There are various sources for bat species range maps including IUCN, NatureServe, U.S. Fish and Wildlife Service ECOS, and the National Atlas of the United States.
Townsend's Big-eared Bat
The Townsend’s big-eared bat is easily identifiable by its extremely large ears which measure nearly half its body length. Other distinguishing features include a long, pointed tragus and a short snout with pronounced lumps on either side. Its pelage is variable, with dorsal fur ranging from gray to reddish- or blackish-brown; and gray ventral fur showing brown or buff tips. It is a wide-ranging species, found from southern Canada to southern Mexico, occupying diverse habitats including coniferous forests, oak-hickory forests, and grasslands. Townsend’s big-eared bats typically roost in cliffs, caves, and rock ledges, hibernating in areas with substantial airflow. The species feeds mostly on moths but occasionally preys on other small insects. Females produce a single pup per reproductive cycle. The oldest recaptured Townsend’s big-eared bat was 21 years old. Townsend’s big-eared bats are one of a handful of low-intensity echolocation species colloquially referred to as "whispering bats." Two subspecies of Townsend's big-eared bat, the Ozark big-eared bat and the Virginia big-eared bat, are on the US federally endangered list.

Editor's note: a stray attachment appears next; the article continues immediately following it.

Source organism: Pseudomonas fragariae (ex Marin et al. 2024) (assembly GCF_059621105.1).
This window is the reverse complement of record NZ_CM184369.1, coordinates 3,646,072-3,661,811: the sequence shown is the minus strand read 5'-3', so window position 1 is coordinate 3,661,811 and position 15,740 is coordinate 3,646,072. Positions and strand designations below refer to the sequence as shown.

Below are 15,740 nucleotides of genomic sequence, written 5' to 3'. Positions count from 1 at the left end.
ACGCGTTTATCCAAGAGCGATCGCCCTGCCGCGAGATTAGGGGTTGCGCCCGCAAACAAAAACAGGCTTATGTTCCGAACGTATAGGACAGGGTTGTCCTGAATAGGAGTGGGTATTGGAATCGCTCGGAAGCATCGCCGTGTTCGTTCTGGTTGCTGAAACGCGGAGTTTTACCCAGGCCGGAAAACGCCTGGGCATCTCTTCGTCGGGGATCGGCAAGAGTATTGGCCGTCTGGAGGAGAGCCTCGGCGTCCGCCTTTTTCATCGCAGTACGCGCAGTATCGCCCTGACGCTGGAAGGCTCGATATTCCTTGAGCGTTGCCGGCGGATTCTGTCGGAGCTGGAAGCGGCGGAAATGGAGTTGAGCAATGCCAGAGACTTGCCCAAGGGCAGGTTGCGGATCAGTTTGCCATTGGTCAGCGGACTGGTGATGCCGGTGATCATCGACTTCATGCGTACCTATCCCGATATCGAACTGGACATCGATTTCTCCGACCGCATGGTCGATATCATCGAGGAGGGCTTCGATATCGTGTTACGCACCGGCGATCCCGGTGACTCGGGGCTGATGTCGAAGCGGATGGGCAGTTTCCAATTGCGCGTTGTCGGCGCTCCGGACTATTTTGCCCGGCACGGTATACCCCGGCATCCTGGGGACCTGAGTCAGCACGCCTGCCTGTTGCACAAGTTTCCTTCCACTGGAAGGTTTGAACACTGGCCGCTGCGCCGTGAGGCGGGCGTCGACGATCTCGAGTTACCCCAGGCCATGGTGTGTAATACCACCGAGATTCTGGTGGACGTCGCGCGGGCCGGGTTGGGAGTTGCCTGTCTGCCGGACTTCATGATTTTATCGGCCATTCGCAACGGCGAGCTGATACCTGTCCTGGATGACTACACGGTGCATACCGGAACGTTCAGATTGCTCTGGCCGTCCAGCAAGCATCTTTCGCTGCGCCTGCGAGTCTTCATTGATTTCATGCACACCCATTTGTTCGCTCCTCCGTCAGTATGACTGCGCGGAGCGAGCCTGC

Information used to populate this page was obtained from the following sources:
United States Fish and Wildlife Service Environmental Conservation Online System
Bat Conservation International Bat Profiles
National Atlas of the United States. (2011). North American Bat Ranges, 1830-2008. National Atlas of the United States. Available at: http://purl.stanford.edu/pz329xp4277.
Taylor, M. 2019. Bats: an illustrated guide to all species. Washington, DC: Smithsonian Books.